A necessity for every gentleman’s bar, just about every cocktail requires at least one bar tool to make the drink.
Whether you prefer it shaken or stirred, many drinks require a buildup in either a Boston Shaker or a Cobbler. If space is minimal, we suggest the Cobbler since it’s an all-in-one shaker with the strainer built in. You can often find them in metal, plastic and glass. We recommend sticking with metal as you don’t run the risk of breaking it like you do with glass, and the metal maintains the temperature which keeps your drink cooler and chills it faster while shaking over ice.
The Boston shaker consists of a mixing glass (often a pint glass), over which is fitted a large metal mixing lid. A seal is created between the mixing glass and lid, and the whole apparatus is then shaken firmly. The mixing glass can also be used alone for stirring drinks that are not to be shaken. Typically, the cocktail is then strained into a glass using either a Hawthorne or, less commonly, a julep strainer.
The only disadvantage is that using a Boston shaker requires housing for three parts instead of just one. You’ll need space for the glass, the lid, and the strainer, whereas the Cobbler shaker allows you to store it easily as a set taking up less room in your bar.
Used for measuring, a jigger is shaped like a reversible shot glass, with typically one measure twice as large as the other (for instance, two oz/1 oz). Most bartenders will rate the jigger their second most-used bar tool next to the shaker. Although there is a theory that ounces can be counted off, it isn’t fool proof, and the right proportions can turn a drink into a revelation; wrong proportions, a disaster.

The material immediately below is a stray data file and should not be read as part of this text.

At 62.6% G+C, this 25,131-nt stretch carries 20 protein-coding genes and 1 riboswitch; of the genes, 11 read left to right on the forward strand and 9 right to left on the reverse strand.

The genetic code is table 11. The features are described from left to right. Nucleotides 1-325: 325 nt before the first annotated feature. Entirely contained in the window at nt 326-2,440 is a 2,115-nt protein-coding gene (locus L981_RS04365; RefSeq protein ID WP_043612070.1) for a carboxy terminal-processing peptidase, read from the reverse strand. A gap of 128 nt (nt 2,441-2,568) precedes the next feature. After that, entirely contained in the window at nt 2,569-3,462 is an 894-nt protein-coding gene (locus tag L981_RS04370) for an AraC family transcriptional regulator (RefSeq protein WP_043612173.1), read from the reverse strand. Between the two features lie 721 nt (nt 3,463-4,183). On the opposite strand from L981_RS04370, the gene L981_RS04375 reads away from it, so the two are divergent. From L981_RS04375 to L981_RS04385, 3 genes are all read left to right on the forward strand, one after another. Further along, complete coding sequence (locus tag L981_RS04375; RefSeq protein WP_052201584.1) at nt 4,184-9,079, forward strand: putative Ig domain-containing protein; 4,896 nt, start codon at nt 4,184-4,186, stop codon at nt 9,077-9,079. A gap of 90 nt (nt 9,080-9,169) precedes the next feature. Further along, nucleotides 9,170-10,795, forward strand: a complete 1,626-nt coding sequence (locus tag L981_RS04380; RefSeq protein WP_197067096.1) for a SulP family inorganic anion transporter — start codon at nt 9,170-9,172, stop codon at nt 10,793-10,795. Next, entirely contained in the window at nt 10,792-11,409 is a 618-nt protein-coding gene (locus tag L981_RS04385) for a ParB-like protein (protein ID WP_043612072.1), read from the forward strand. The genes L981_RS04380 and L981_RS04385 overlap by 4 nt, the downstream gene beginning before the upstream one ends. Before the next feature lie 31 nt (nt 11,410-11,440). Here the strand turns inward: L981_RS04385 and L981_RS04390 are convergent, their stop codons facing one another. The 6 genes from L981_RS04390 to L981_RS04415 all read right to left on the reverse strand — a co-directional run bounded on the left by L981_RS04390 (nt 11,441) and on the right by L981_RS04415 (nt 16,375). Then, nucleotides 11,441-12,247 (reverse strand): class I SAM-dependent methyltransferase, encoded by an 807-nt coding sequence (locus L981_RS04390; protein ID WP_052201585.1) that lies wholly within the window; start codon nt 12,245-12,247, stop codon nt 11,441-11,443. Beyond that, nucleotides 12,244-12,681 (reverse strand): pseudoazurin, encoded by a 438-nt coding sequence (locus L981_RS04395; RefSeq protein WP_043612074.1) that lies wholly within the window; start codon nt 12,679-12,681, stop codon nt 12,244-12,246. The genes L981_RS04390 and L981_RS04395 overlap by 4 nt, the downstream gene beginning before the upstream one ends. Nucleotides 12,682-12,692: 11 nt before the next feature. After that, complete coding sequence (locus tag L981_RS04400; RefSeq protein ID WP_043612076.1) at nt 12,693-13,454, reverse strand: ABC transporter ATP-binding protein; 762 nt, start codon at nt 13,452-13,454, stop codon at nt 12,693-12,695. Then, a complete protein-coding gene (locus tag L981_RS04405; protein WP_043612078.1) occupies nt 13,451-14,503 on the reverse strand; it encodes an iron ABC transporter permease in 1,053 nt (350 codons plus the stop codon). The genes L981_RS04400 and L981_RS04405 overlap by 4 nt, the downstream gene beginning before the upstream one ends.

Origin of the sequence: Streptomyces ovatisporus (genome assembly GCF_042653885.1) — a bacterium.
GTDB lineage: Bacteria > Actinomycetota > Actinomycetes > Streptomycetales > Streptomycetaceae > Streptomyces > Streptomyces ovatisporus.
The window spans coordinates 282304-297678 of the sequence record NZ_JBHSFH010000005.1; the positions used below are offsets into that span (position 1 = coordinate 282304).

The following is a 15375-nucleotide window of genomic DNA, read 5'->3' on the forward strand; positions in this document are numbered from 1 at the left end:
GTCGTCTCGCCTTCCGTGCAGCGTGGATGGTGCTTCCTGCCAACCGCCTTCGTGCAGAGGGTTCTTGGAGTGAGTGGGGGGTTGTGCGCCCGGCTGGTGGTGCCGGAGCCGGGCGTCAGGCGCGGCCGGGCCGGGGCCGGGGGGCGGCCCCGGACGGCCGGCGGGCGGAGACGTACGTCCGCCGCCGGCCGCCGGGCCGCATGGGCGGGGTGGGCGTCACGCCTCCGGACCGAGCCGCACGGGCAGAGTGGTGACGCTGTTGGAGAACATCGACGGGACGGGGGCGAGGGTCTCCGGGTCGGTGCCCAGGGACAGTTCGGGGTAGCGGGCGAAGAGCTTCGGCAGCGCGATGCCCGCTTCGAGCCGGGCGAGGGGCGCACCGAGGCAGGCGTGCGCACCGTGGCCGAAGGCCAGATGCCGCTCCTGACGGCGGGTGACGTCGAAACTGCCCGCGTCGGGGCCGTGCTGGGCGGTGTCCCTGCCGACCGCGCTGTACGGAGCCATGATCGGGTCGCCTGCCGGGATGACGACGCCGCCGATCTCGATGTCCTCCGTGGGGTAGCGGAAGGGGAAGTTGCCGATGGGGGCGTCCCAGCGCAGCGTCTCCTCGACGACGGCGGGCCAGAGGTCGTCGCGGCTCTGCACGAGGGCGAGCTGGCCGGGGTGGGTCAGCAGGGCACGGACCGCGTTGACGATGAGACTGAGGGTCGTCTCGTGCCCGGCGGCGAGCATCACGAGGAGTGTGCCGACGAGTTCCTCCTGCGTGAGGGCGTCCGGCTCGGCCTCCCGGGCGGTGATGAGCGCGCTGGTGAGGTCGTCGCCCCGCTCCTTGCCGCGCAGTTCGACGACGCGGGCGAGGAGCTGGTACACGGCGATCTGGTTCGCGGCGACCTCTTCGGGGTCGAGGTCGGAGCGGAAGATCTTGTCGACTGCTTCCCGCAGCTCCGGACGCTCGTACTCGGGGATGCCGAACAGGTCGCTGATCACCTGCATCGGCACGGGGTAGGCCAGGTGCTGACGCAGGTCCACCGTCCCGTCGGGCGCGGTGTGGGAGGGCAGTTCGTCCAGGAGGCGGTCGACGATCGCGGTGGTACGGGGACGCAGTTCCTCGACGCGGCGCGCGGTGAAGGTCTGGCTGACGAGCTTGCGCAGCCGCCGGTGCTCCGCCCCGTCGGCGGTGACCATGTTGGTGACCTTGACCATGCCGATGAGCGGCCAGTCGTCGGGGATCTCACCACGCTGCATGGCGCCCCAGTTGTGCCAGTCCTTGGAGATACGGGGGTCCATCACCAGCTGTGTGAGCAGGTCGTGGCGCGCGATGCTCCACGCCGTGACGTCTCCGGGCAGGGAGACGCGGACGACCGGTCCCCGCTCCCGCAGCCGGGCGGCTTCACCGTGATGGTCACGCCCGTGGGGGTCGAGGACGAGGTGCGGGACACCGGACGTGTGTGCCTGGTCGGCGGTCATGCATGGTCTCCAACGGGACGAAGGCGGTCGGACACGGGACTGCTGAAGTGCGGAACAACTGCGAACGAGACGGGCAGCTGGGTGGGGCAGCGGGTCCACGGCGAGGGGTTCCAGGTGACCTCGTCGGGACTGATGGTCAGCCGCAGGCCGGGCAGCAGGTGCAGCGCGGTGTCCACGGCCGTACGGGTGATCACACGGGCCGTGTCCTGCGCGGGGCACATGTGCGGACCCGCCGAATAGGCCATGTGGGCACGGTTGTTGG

Stirrers come in many shapes and sizes on eBay. The benefit is they’re very inexpensive. We suggest a long spoon with a twisted handle which allows you to stir drinks effectively within a large mixing glass or shaker. One account for the twisted handle is that it makes it easier to spin the spoon, which is sometimes used as a stirring technique - especially when your mixing glass is full of ice.
There are two basic strainers used to separate the drink from the ice in your shaker. The most popular style is known as the Hawthorne strainer (named after the Hawthorne Café in Boston) which is recognised by the springs and is used with the metal part of the Boston shaker. The other - and less common - style is a julep strainer which does not have springs, and is slightly bowl-shaped, designed to be used with the mixing glass.
A muddler is used for crushing fruit, fruit peels, and herbs, as well as to extract the essential oils and juices. An old fashioned, for instance, requires muddling sugar, fruit, and bitters, while a mint julep calls for muddling mint leaves and sugar. Muddlers often come in plastic, steel or wood, among other materials. We especially recommend the wooden muddlers. If you are looking to save money, consider a metal one with a plastic pyramid cone head.
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